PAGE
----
Abrasive Backing Materials
Designations, weights and uses of the most common paper, cloth and fiber backing materials for sandpaper and abrasive belts and discs.
- Abrasives - Definition Selection and Use
- Abrasive Backing Materials
- Abrasive Grains
- Abrasive Grit Sizes
Weight of backing material
A lighter, more flexible backing is used for sanding irregular contours and a heavier, stiffer backing is better for flat or regularly rounded contours.
Listed in order from lightest to heaviest weight:
A - A very light weight (40 lb) paper - typically used for fine grain finishing paper and for light PSA or hook & loop discs
B - A light weight (60 lb) paper- typically used for fine grain finishing paper and for light PSA or hook & loop discs
C - A medium weight paper - typically used for sheet sandpapers and light PSA or hook & loop discs
D - A medium to heavy weight paper - typically used for sheet sandpapers and PSA or hook & loop discs
E - A heavy weight paper - typically used for stroke or wide belt sanding belts
F - A very heavy weight paper - typically used for stroke or wide belt sanding belts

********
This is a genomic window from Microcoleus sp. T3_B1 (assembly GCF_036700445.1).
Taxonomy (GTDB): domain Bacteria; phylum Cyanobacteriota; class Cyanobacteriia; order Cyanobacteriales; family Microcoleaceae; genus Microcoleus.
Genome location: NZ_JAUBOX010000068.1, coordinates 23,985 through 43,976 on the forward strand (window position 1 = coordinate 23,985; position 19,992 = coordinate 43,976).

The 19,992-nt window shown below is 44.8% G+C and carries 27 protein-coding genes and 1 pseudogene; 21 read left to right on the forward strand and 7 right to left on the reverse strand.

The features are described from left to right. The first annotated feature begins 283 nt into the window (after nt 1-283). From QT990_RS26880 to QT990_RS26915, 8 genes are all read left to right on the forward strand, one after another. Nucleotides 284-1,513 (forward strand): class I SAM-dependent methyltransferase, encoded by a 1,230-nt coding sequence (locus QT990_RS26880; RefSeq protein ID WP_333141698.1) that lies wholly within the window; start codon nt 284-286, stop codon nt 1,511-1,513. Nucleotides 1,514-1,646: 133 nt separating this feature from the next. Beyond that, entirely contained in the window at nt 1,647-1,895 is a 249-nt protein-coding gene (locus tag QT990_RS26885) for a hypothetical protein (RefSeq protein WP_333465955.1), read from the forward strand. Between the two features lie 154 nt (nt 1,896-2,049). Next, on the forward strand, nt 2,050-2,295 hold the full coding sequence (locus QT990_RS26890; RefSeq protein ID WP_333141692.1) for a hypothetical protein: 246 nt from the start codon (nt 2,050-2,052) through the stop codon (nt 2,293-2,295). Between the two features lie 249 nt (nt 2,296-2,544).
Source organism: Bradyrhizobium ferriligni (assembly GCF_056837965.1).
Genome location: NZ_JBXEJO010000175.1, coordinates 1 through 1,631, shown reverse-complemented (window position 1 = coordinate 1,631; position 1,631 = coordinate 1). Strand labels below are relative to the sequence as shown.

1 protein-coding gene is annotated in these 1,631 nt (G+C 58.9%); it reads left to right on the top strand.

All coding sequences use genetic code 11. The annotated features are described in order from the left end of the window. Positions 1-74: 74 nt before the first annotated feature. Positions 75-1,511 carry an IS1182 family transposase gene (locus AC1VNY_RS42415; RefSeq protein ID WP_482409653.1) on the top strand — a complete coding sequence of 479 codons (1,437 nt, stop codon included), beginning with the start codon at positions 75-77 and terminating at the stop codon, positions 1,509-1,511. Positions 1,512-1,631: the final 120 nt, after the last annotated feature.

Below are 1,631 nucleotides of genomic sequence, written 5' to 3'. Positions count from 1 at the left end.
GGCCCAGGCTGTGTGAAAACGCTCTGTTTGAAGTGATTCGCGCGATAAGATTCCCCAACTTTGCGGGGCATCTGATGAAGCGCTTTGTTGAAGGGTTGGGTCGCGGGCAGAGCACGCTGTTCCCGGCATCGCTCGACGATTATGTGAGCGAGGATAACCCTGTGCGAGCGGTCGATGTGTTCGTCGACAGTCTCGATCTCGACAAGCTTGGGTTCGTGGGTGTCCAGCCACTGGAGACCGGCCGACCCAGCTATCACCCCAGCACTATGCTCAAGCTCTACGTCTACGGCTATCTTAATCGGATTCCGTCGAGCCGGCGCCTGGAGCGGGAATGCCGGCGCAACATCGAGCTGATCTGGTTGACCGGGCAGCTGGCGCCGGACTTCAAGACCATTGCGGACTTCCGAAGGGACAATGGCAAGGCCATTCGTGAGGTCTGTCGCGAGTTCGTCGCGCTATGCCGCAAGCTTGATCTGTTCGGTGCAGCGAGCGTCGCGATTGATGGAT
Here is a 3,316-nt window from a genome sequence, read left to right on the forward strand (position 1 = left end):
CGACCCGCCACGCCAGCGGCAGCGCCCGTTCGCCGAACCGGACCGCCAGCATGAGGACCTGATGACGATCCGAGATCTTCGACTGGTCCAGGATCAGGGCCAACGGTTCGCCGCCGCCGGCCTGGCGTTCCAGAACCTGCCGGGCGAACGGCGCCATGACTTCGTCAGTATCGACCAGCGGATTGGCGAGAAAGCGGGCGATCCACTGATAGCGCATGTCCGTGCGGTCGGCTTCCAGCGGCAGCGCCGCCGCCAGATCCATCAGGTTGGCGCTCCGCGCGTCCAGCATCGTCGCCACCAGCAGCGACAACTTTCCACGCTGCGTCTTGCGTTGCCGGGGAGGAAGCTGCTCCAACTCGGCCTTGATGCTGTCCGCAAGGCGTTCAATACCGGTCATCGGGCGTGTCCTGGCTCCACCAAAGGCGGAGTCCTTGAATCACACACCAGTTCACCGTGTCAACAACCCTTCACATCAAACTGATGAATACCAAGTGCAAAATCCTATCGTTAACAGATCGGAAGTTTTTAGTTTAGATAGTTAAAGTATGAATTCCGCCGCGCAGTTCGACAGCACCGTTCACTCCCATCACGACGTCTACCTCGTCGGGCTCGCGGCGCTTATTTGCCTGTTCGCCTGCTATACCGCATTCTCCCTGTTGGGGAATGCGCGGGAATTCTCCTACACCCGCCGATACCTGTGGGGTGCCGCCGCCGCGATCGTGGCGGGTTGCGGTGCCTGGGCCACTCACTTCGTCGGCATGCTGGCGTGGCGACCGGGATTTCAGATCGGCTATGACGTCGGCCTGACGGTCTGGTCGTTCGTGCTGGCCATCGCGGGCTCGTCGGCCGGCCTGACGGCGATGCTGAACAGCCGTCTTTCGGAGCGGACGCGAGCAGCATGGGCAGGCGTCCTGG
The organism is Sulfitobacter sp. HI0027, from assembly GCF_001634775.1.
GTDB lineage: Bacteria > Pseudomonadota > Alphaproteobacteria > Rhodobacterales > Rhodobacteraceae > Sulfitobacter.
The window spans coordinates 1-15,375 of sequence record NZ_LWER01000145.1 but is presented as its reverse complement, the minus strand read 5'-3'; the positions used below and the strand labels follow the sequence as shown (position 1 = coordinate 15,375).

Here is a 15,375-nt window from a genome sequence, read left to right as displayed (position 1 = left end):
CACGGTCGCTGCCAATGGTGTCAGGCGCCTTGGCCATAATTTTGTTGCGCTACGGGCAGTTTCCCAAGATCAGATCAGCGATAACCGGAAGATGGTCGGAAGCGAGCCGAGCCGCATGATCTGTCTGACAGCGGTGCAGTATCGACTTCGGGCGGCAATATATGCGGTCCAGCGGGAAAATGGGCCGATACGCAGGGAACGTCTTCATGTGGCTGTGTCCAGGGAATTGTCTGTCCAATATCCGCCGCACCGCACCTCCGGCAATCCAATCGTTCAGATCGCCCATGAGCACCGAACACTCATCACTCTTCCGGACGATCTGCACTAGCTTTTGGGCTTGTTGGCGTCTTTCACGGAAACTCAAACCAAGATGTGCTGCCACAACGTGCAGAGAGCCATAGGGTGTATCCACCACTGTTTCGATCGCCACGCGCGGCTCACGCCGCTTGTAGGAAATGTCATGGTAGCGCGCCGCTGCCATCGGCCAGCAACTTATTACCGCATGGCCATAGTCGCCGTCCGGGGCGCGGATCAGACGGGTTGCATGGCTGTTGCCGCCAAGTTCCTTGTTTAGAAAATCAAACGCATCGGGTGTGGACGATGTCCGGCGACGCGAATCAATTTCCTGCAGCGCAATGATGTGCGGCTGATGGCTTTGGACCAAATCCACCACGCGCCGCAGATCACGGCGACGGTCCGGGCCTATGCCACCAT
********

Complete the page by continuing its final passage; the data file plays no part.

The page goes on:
Listed in order from most to least flexible:
J - A light weight, flexible Egyptian cotton cloth
JF - A light weight, very flexible Egyptian cotton cloth
X - A heavy, stiff Egyptian cotton cloth
XF - A heavy, yet flexible Egyptian cotton cloth
YX - A lighter weight polyester backing
YY - A very heavy, stiff polyester backing
Fiber is a very hard, strong, coated abrasive backing material consisting of multiple plies of chemically-impregnated paper. Used primarily for disc products.
Hide glue is sometimes used to bond the abrasive to the backing but is not heat and water proof. Wet/Dry sandpapers use a resin adhesive and a waterproof backing.
A sandpaper in which the abrasive grain covers approximately 50% to 70% of the coated surface is called open coat. An open coat helps to retard loading of sticky or gummy materials such as softwoods or paint.